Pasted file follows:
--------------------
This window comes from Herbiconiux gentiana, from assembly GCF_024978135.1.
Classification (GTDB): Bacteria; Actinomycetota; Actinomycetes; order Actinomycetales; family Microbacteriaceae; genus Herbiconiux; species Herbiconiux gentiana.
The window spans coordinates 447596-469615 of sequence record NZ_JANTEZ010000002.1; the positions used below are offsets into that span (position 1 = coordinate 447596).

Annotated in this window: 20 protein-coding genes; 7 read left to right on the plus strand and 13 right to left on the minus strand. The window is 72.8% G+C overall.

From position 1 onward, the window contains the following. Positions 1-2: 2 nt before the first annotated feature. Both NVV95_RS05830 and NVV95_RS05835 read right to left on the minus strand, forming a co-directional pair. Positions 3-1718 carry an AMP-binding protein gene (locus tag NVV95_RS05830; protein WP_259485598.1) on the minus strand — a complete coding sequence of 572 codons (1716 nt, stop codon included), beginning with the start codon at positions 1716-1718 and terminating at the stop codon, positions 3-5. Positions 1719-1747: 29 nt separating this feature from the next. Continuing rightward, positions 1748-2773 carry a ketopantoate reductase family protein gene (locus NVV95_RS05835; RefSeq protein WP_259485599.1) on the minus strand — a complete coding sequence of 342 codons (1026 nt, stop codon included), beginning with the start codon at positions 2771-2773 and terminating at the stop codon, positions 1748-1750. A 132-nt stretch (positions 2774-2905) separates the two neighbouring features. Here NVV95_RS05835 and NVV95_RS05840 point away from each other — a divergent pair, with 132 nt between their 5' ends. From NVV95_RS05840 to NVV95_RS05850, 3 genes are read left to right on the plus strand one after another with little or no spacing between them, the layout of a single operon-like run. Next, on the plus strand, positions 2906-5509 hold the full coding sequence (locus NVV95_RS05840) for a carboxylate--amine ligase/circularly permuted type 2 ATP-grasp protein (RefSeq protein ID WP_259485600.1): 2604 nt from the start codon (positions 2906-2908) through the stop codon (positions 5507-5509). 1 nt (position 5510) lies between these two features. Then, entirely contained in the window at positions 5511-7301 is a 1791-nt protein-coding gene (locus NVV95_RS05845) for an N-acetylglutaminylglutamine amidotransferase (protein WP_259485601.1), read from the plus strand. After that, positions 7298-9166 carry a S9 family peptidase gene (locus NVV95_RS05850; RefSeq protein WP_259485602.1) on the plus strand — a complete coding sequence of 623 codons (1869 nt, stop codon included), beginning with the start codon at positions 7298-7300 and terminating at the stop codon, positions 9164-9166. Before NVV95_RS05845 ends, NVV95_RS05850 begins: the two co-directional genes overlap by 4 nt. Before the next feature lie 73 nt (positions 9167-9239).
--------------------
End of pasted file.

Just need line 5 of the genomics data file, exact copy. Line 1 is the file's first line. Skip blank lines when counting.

From position 1 onward, the window contains the following. Positions 1-2: 2 nt before the first annotated feature. Both NVV95_RS05830 and NVV95_RS05835 read right to left on the minus strand, forming a co-directional pair. Positions 3-1718 carry an AMP-binding protein gene (locus tag NVV95_RS05830; protein WP_259485598.1) on the minus strand — a complete coding sequence of 572 codons (1716 nt, stop codon included), beginning with the start codon at positions 1716-1718 and terminating at the stop codon, positions 3-5. Positions 1719-1747: 29 nt separating this feature from the next. Continuing rightward, positions 1748-2773 carry a ketopantoate reductase family protein gene (locus NVV95_RS05835; RefSeq protein WP_259485599.1) on the minus strand — a complete coding sequence of 342 codons (1026 nt, stop codon included), beginning with the start codon at positions 2771-2773 and terminating at the stop codon, positions 1748-1750. A 132-nt stretch (positions 2774-2905) separates the two neighbouring features. Here NVV95_RS05835 and NVV95_RS05840 point away from each other — a divergent pair, with 132 nt between their 5' ends. From NVV95_RS05840 to NVV95_RS05850, 3 genes are read left to right on the plus strand one after another with little or no spacing between them, the layout of a single operon-like run. Next, on the plus strand, positions 2906-5509 hold the full coding sequence (locus NVV95_RS05840) for a carboxylate--amine ligase/circularly permuted type 2 ATP-grasp protein (RefSeq protein ID WP_259485600.1): 2604 nt from the start codon (positions 2906-2908) through the stop codon (positions 5507-5509). 1 nt (position 5510) lies between these two features. Then, entirely contained in the window at positions 5511-7301 is a 1791-nt protein-coding gene (locus NVV95_RS05845) for an N-acetylglutaminylglutamine amidotransferase (protein WP_259485601.1), read from the plus strand. After that, positions 7298-9166 carry a S9 family peptidase gene (locus NVV95_RS05850; RefSeq protein WP_259485602.1) on the plus strand — a complete coding sequence of 623 codons (1869 nt, stop codon included), beginning with the start codon at positions 7298-7300 and terminating at the stop codon, positions 9164-9166. Before NVV95_RS05845 ends, NVV95_RS05850 begins: the two co-directional genes overlap by 4 nt. Before the next feature lie 73 nt (positions 9167-9239).